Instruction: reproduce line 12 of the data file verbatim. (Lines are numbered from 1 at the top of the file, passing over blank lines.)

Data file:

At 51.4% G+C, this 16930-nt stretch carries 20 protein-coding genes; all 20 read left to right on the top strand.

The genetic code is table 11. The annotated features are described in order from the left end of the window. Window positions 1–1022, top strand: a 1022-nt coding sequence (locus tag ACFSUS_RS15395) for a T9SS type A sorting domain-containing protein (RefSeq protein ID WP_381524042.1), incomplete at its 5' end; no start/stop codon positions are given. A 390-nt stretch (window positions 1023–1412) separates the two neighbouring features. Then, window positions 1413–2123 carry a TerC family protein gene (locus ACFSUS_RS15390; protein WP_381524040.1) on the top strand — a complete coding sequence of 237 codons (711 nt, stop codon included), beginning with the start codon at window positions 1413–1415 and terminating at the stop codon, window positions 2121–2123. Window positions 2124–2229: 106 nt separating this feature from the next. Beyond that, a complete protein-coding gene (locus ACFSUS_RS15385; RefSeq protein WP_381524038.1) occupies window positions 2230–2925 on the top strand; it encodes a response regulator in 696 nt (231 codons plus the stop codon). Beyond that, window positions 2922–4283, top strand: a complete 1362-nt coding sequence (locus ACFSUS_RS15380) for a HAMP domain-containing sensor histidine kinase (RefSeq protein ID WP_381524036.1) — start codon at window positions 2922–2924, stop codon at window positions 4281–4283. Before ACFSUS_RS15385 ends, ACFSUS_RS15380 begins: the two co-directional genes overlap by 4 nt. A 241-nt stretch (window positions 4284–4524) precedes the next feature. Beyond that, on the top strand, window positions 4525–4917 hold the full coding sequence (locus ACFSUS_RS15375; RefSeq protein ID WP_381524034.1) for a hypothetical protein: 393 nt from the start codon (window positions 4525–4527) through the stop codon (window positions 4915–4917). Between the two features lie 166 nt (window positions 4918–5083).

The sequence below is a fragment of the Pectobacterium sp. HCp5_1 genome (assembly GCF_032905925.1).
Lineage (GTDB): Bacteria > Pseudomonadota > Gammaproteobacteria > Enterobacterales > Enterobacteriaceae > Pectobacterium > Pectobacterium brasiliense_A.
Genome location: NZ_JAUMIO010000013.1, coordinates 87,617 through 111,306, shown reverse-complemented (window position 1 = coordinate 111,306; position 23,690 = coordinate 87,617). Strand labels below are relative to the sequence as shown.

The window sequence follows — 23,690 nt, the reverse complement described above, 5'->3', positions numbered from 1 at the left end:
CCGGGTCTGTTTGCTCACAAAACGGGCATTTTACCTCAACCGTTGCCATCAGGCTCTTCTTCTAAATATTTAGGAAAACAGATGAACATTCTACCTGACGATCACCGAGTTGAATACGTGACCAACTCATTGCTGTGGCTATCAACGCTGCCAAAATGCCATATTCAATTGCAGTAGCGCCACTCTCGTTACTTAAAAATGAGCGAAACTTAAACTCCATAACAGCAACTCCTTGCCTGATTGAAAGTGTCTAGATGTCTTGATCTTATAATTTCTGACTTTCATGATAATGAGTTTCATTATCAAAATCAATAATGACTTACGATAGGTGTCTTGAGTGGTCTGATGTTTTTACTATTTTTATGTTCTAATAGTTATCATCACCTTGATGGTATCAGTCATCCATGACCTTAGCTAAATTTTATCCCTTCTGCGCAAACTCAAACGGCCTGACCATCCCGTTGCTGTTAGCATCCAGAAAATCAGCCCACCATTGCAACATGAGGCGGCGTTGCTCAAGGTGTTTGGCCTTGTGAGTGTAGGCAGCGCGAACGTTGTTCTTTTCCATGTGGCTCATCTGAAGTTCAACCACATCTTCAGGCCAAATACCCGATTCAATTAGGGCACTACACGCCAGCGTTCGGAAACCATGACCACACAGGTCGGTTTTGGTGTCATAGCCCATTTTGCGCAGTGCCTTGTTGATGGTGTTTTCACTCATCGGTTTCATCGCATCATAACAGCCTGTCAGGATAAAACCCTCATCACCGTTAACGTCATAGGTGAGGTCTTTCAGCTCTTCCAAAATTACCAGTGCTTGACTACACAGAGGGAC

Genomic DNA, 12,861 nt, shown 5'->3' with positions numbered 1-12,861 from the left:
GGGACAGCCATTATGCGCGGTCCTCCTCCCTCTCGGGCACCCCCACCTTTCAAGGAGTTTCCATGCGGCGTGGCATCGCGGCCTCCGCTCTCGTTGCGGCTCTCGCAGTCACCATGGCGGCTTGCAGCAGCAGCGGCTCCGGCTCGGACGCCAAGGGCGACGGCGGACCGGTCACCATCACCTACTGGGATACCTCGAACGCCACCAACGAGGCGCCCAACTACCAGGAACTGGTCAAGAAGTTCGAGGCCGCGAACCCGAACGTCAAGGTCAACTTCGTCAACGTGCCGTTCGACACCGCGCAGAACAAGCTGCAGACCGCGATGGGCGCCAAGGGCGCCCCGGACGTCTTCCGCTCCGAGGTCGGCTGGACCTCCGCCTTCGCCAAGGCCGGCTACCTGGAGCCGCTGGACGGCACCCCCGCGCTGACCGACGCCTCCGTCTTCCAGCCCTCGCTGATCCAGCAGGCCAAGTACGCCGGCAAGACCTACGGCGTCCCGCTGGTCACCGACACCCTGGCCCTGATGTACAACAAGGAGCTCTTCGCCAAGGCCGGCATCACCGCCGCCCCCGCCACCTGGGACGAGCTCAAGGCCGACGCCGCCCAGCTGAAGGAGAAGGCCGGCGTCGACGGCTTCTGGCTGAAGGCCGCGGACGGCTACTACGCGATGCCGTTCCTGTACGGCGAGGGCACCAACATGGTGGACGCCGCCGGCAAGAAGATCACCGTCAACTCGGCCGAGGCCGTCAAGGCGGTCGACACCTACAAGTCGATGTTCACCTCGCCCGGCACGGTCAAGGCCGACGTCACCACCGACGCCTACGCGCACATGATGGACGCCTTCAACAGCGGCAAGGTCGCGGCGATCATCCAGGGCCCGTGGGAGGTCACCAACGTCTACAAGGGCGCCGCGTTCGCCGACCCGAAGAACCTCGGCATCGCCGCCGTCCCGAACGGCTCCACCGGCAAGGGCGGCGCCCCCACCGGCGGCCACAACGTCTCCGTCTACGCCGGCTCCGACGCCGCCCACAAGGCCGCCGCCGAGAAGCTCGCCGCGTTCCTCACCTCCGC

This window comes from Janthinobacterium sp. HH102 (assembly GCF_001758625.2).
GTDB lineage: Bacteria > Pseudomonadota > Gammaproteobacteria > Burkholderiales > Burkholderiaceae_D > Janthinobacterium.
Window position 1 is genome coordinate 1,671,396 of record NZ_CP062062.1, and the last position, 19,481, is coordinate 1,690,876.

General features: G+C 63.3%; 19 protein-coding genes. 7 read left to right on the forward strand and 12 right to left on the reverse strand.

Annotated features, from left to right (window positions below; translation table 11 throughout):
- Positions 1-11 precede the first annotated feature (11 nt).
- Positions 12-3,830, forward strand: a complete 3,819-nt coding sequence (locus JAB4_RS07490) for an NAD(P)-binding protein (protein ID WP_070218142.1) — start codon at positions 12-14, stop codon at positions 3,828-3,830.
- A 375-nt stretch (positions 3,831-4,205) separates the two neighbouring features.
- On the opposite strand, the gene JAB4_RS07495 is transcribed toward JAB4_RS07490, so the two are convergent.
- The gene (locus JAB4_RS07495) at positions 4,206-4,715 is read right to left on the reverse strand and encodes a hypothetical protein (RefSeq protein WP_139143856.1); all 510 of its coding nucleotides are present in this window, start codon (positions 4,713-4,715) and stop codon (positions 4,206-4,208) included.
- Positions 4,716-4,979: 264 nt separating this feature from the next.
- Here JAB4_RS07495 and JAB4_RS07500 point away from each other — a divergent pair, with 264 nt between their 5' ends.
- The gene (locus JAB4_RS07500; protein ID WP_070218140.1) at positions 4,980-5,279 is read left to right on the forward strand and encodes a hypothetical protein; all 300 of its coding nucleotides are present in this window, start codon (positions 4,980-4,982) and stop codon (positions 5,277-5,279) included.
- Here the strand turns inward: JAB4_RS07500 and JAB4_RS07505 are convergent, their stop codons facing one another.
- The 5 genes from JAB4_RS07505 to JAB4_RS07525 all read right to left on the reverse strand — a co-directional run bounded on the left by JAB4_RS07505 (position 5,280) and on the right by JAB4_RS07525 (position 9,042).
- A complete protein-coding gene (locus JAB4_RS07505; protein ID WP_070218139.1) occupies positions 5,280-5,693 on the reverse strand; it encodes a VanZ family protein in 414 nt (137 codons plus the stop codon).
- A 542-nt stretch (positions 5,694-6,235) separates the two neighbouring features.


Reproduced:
Window position 1 is genome coordinate 1,671,396 of record NZ_CP062062.1, and the last position, 19,481, is coordinate 1,690,876.